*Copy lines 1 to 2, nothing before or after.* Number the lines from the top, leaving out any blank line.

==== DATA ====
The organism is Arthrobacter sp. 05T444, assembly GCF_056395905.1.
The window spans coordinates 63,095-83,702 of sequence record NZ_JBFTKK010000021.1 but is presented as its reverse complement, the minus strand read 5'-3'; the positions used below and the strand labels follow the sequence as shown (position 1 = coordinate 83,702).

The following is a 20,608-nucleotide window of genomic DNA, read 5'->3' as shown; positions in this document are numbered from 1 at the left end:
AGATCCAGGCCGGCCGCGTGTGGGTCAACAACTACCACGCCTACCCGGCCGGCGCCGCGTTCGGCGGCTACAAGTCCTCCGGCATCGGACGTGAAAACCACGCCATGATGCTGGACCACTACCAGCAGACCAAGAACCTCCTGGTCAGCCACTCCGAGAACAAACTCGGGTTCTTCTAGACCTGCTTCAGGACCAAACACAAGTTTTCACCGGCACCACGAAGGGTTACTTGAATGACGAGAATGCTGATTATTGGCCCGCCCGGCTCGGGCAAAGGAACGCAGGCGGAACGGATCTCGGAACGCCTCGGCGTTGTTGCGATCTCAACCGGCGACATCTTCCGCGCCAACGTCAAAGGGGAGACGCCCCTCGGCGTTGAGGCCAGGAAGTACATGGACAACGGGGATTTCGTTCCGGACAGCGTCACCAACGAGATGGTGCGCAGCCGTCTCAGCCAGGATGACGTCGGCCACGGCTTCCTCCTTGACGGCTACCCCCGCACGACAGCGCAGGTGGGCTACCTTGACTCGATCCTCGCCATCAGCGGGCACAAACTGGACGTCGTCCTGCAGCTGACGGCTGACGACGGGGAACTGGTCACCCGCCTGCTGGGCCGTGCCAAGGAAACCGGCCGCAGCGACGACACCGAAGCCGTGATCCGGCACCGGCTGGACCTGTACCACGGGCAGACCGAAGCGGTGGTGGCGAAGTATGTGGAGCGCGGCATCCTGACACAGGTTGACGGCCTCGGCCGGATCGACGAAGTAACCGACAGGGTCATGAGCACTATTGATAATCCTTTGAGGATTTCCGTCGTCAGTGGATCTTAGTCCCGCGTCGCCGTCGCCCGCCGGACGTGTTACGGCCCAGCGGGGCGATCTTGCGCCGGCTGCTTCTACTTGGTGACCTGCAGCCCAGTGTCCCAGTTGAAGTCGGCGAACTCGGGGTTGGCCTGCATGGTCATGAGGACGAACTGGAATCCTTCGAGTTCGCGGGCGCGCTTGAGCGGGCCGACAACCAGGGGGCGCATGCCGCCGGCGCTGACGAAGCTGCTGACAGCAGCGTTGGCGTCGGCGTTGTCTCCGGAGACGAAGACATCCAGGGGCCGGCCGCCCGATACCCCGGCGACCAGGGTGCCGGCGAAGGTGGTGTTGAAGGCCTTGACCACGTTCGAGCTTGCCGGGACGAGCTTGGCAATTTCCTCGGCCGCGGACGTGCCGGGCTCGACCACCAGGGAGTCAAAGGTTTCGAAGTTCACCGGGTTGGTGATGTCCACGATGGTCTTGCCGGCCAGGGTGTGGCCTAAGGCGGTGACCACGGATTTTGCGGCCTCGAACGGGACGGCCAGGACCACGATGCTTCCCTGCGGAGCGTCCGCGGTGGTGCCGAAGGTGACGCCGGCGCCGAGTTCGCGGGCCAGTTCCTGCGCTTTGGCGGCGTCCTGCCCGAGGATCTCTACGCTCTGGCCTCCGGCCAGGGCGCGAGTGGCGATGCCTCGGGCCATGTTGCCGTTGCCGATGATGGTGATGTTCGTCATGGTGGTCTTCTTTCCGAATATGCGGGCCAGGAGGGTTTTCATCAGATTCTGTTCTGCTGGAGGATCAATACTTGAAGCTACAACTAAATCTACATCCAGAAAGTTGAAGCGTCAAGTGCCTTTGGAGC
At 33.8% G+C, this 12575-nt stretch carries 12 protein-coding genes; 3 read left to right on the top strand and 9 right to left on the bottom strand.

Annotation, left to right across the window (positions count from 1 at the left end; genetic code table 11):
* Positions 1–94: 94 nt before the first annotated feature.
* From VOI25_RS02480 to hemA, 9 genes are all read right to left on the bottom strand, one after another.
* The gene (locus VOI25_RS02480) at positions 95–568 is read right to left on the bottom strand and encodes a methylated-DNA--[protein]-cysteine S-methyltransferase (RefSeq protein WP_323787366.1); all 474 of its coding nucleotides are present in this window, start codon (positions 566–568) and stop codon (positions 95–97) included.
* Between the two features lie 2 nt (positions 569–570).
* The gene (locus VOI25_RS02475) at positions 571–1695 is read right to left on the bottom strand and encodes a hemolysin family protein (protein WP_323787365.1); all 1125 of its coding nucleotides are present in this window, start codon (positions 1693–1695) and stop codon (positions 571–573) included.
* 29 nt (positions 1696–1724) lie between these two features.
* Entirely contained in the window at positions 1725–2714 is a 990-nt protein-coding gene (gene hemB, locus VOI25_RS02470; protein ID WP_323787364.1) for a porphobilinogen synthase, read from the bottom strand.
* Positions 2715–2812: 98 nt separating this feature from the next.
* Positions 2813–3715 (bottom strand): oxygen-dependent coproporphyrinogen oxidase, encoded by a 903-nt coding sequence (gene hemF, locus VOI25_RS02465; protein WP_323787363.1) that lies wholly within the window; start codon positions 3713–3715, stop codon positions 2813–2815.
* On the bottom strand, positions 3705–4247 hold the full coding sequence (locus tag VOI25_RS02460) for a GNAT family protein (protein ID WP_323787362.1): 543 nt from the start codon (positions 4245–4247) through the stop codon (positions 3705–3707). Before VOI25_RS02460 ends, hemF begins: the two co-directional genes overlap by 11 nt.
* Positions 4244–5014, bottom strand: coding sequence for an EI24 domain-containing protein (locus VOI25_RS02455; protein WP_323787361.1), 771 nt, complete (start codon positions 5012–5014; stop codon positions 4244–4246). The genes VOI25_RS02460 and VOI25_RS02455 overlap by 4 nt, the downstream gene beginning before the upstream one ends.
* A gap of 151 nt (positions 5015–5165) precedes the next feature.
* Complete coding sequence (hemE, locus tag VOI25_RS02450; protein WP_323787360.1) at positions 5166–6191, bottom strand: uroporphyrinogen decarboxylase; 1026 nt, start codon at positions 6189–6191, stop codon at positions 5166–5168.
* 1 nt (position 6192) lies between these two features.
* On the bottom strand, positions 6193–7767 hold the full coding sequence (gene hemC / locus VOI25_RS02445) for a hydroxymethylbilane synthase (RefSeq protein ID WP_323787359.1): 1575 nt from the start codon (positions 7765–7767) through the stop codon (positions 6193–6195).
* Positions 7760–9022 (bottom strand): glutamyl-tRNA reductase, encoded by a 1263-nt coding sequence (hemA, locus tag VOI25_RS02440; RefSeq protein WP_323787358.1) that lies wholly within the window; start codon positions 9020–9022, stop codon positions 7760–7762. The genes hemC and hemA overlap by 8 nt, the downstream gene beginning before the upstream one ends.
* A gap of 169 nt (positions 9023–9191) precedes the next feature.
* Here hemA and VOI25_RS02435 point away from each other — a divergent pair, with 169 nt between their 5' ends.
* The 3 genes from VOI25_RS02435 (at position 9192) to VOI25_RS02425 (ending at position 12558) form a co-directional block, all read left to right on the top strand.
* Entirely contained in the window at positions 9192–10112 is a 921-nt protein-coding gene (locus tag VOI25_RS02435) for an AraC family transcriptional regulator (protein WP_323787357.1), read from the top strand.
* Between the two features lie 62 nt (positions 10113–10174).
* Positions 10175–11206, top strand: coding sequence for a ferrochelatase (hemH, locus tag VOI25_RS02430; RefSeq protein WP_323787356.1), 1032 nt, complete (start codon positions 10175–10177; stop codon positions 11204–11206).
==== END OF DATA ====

The organism is Arthrobacter sp. 05T444, assembly GCF_056395905.1.
The window spans coordinates 63,095-83,702 of sequence record NZ_JBFTKK010000021.1 but is presented as its reverse complement, the minus strand read 5'-3'; the positions used below and the strand labels follow the sequence as shown (position 1 = coordinate 83,702).